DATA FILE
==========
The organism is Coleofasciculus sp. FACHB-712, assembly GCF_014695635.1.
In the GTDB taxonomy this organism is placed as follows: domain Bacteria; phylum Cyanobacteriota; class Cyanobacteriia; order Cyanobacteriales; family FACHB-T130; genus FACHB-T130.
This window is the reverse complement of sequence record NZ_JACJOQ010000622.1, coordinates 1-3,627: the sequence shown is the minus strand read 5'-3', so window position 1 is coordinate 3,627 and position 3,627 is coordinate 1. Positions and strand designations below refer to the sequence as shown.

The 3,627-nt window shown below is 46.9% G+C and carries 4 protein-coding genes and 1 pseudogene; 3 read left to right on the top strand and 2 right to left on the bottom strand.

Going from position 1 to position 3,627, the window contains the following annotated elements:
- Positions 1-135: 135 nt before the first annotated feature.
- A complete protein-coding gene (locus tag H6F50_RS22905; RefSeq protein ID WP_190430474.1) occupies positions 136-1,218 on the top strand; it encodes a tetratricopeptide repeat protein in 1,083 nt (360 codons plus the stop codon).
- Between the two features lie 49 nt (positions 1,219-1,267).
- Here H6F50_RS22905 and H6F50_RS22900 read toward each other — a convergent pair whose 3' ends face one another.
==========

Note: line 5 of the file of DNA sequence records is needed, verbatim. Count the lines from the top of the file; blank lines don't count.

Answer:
Going from position 1 to position 3,627, the window contains the following annotated elements: